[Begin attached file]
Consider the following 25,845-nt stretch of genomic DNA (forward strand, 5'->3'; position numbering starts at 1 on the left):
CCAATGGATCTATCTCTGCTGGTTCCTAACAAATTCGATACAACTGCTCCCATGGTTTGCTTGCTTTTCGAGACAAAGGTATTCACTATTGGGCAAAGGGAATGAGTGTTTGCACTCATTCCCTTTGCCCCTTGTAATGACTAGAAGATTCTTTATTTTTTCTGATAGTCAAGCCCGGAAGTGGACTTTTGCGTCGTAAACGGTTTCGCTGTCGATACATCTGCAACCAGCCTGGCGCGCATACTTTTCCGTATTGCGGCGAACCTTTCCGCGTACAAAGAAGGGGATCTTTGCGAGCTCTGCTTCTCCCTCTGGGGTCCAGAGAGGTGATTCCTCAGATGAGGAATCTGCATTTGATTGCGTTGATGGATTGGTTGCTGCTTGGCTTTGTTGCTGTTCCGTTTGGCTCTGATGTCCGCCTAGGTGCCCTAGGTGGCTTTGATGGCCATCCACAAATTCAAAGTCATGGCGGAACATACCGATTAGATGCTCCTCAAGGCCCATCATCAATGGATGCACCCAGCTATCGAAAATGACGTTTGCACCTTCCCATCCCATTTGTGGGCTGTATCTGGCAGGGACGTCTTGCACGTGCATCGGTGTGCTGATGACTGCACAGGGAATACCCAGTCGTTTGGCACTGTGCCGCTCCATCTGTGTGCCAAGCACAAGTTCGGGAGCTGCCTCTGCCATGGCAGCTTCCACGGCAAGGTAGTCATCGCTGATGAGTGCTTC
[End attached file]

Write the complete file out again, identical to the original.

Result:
Consider the following 25,845-nt stretch of genomic DNA (forward strand, 5'->3'; position numbering starts at 1 on the left):
CCAATGGATCTATCTCTGCTGGTTCCTAACAAATTCGATACAACTGCTCCCATGGTTTGCTTGCTTTTCGAGACAAAGGTATTCACTATTGGGCAAAGGGAATGAGTGTTTGCACTCATTCCCTTTGCCCCTTGTAATGACTAGAAGATTCTTTATTTTTTCTGATAGTCAAGCCCGGAAGTGGACTTTTGCGTCGTAAACGGTTTCGCTGTCGATACATCTGCAACCAGCCTGGCGCGCATACTTTTCCGTATTGCGGCGAACCTTTCCGCGTACAAAGAAGGGGATCTTTGCGAGCTCTGCTTCTCCCTCTGGGGTCCAGAGAGGTGATTCCTCAGATGAGGAATCTGCATTTGATTGCGTTGATGGATTGGTTGCTGCTTGGCTTTGTTGCTGTTCCGTTTGGCTCTGATGTCCGCCTAGGTGCCCTAGGTGGCTTTGATGGCCATCCACAAATTCAAAGTCATGGCGGAACATACCGATTAGATGCTCCTCAAGGCCCATCATCAATGGATGCACCCAGCTATCGAAAATGACGTTTGCACCTTCCCATCCCATTTGTGGGCTGTATCTGGCAGGGACGTCTTGCACGTGCATCGGTGTGCTGATGACTGCACAGGGAATACCCAGTCGTTTGGCACTGTGCCGCTCCATCTGTGTGCCAAGCACAAGTTCGGGAGCTGCCTCTGCCATGGCAGCTTCCACGGCAAGGTAGTCATCGCTGATGAGTGCTTC